To see how carefully the White House must craft its rollback of sanctions targeting the Castro regime, consider this week's amendments to the 56-year-old Cuba embargo. The U.S. Treasury Department's Office of Foreign Assets Control (OFAC) on Tuesday loosened restrictions against the island-nation for the fourth time in fifteen months, allowing Cuban residents and Cubans working in the United States to open accounts and remit funds at American financial institutions. Financial institutions in the United States are also now permitted to conduct u-turn transactions between their Cuban counterparts and other overseas banks provided the transfers don't directly involve American entities....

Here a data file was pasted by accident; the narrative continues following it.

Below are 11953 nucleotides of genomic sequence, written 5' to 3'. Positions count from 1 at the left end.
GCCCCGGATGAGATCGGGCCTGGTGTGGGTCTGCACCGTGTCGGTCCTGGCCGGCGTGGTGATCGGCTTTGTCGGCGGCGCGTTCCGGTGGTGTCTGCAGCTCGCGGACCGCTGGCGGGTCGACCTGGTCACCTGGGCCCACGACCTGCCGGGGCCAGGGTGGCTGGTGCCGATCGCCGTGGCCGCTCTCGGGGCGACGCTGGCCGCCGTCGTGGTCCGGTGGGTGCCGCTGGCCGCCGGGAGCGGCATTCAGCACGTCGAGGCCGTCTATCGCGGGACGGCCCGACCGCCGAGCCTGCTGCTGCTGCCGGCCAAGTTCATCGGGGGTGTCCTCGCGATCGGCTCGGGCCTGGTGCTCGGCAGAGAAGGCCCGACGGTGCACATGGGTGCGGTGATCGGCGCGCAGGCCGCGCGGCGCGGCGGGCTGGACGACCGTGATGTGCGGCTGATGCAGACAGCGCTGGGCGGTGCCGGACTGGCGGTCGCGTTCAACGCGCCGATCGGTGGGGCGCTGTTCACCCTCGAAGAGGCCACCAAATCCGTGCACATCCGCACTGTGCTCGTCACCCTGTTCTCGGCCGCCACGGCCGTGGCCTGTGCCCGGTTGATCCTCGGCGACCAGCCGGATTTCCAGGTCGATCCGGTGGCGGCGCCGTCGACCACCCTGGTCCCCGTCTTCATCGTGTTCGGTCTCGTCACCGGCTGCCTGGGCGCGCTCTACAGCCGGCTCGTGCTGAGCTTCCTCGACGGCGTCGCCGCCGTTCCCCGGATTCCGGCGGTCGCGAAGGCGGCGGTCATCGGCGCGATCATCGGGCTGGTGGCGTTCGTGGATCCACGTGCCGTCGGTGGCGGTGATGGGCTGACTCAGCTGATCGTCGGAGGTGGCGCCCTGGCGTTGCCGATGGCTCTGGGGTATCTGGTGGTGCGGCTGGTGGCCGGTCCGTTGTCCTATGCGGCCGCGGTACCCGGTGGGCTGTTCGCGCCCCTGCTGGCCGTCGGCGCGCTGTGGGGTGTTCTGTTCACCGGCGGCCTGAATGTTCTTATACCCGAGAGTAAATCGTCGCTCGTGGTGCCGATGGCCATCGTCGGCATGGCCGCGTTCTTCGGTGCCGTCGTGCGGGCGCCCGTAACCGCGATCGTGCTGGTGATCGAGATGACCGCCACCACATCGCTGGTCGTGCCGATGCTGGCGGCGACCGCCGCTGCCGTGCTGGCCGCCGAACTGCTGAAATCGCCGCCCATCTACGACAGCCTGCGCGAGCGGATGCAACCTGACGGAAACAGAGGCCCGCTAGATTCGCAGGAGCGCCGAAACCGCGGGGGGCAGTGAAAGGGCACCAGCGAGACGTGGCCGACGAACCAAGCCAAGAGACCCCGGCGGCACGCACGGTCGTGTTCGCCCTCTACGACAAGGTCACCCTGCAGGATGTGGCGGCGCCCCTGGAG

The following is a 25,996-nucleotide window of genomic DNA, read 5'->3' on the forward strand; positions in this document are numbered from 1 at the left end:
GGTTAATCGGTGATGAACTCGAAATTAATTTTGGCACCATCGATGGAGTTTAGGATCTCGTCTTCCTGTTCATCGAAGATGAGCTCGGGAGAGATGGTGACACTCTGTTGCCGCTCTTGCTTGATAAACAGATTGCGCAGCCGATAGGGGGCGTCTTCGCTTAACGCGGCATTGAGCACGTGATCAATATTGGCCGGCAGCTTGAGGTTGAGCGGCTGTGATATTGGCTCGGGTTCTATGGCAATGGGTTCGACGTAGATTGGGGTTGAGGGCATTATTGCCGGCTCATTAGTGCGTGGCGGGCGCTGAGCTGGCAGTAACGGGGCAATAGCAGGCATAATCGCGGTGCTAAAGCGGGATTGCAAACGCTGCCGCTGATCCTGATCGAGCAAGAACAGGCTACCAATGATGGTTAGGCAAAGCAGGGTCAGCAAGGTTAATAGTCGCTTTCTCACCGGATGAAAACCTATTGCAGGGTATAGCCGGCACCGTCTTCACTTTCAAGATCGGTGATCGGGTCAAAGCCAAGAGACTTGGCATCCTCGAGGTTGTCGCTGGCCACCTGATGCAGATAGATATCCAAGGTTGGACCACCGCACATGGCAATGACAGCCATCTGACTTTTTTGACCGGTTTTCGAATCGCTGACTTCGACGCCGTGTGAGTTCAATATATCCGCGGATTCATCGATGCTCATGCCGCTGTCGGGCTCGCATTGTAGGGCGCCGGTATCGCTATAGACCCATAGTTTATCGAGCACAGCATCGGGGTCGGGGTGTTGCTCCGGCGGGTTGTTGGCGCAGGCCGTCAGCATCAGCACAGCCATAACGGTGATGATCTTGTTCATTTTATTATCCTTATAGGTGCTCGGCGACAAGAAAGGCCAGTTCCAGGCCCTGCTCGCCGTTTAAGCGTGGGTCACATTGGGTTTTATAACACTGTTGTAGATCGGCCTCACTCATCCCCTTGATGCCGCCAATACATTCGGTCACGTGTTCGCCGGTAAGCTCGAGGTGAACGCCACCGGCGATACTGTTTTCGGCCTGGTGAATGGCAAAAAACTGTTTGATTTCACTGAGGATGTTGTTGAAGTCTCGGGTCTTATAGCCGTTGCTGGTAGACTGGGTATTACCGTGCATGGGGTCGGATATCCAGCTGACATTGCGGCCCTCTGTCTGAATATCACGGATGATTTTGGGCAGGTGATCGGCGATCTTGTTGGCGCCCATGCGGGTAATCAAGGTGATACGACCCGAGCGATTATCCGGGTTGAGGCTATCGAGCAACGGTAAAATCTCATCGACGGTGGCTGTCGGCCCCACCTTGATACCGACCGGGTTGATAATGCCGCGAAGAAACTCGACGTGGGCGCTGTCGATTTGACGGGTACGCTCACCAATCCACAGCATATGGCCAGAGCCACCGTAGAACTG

The White House on Friday disclosed plans to blacklist dozens of businesses in Cuba and expand existing sanctions against the Cuban government in what some have called the first step of a broader strategy to renew a U.S. embargo against the country.
U.S. Treasury Department officials on Tuesday lifted banking and export restrictions against Cuba they say have stymied yearlong efforts to normalize economic and diplomatic ties with the island-nation.
Thursday's partial easing of U.S. sanctions against Cuba will do much to bring money to the island nation, but even a full rollback of economic restrictions won't soon resolve the biggest barriers to entry for American banks: low profit margins and high regulatory risk.
The incoming Obama administration is likely to scale back limits on remittances to Cuba imposed by President Bush, a move that would be welcomed by the U.S. financial community, according to bank regulatory specialists.